Long-time Steelers quarterback Terry Bradshaw fought his way to four Super Bowls in the 1970’s, playing against some of the toughest defenses to ever step on a football field. Now, the Hall of Fame quarterback is prepared to take on a different kind of battle.
Through a new public awareness campaign, the ALS Association and Bradshaw have teamed up to raise awareness of the disease that has gained so much traction since the “Ice bucket challenge” that originated in 2014. ALS is a progressive, neurodegenerative disease that causes muscle weakness, difficulty breathing and swallowing, and paralysis while leaving the senses intact. ALS is always fatal, and there is no cure.
“ALS is a terrible disease that has taken far too many Americans, including several former NFL players,” said Bradshaw. “I’m honored to be fighting for all those living with ALS and their family members. We desperately need the public’s support to keep the momentum going.”
Bradshaw first started raising awareness after Harrison Anderson, a long-time Steelers fan suffering from ALS, reached out to Bradshaw via the Dream Foundation in hopes to have Bradshaw aid in the fight by spreading awareness. Bradshaw jumped at the opportunity right away.
“Even though I didn’t know Harrison, I knew from that first phone call with him that I wanted to help,” Bradshaw said. “My wife and I have traveled to North Carolina to meet Harrison and his wife, and we are so touched that he asked us to join the fight against ALS. We are heartbroken that he passed, and our prayers go out to Robin and his family.”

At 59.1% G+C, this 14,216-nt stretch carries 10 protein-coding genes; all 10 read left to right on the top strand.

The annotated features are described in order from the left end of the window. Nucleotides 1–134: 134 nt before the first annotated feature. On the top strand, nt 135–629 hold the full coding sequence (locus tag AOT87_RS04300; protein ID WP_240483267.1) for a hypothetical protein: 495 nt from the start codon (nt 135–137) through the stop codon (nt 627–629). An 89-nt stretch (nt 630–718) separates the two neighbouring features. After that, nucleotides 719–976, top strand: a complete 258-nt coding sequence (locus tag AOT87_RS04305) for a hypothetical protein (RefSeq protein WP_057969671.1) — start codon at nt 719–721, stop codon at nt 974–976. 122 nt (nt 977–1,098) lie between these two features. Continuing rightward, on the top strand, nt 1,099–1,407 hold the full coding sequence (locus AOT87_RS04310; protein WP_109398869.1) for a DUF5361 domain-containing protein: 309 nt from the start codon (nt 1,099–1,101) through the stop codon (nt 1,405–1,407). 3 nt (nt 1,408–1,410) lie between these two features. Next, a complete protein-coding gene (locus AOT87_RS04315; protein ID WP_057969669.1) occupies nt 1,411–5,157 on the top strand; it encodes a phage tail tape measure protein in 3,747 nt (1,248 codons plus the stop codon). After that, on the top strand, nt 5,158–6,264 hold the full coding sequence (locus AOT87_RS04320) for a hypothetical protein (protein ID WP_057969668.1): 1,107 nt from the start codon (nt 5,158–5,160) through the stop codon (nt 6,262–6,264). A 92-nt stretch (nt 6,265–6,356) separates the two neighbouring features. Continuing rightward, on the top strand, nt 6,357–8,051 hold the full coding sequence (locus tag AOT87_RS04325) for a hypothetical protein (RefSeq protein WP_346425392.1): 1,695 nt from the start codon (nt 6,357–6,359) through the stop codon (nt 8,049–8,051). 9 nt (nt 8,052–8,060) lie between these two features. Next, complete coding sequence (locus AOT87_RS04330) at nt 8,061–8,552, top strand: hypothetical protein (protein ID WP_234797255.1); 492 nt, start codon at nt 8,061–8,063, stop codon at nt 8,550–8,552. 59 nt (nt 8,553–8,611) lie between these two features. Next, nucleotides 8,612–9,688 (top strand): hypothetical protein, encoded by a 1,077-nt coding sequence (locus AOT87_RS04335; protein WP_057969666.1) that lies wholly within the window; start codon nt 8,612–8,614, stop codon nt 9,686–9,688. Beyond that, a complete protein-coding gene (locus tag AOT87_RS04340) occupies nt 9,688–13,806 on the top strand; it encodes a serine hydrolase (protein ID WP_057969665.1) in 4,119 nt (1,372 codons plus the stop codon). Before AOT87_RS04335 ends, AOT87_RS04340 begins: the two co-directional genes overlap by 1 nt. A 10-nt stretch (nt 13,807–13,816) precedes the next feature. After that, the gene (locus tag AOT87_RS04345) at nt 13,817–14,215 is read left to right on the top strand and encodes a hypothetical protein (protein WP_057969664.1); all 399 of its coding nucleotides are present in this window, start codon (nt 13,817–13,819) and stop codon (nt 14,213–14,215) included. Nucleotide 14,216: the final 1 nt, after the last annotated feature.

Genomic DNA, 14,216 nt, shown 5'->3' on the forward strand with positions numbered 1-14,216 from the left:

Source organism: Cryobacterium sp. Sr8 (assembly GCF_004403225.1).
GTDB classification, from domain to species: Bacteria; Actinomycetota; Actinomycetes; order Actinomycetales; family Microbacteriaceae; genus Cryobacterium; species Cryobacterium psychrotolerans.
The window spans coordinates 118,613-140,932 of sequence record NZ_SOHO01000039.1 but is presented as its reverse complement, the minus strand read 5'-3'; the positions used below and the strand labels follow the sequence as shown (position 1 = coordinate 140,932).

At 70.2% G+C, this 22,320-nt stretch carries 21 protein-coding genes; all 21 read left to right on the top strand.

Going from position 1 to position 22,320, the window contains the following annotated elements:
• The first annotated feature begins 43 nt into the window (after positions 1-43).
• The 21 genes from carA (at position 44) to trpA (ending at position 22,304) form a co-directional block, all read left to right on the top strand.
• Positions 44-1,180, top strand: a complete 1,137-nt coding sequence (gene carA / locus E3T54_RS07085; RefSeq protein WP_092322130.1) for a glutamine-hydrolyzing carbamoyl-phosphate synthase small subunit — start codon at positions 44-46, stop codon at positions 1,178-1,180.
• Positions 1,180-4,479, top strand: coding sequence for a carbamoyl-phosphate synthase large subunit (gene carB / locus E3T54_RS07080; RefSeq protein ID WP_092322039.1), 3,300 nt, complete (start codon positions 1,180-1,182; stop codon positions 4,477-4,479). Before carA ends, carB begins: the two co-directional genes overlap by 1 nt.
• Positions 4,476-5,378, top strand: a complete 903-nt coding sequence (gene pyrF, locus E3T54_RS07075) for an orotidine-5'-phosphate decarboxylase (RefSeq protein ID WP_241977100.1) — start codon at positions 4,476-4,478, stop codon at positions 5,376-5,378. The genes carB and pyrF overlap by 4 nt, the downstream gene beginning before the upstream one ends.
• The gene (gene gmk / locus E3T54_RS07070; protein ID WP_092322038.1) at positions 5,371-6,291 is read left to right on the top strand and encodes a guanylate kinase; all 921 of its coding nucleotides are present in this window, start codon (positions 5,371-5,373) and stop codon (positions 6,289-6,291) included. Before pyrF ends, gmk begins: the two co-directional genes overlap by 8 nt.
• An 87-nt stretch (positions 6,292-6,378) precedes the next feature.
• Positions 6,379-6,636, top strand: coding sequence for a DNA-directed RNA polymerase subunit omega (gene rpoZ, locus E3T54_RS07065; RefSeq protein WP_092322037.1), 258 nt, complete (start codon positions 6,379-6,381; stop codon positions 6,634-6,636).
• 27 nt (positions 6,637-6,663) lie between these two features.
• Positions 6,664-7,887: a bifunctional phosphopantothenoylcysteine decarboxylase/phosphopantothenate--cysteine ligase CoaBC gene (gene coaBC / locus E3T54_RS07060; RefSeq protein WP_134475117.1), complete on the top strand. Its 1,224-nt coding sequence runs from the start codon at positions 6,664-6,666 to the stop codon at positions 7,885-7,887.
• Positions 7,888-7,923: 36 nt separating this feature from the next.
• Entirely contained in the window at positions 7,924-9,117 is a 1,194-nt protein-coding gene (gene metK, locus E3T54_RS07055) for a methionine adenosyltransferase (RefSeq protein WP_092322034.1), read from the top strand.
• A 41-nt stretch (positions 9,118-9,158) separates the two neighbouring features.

Bradshaw teamed up with co-founder of the ALS bucket challenge Pat Quinn for a light-hearted 90 second ad.
Unfortunately, more than 5,600 people per year are diagnosed with ALS according to the foundation’s official website. Many of those include former NFL players such as Steve Gleason, O.J. Brigance, Tim Shaw, Tim Green and Dwight Clark, who recently passed in his fight with ALS.
About The ALS Association
“The ALS Association is the only national nonprofit organization fighting Lou Gehrig’s Disease on every front. By leading the way in global research, providing assistance for people with ALS through a nationwide network of chapters, coordinating multidisciplinary care through certified clinical care centers, and fostering government partnerships, The ALS Association builds hope and enhances quality of life while aggressively searching for new treatments and a cure. For more information about The ALS Association, visit our website at www.alsa.org.”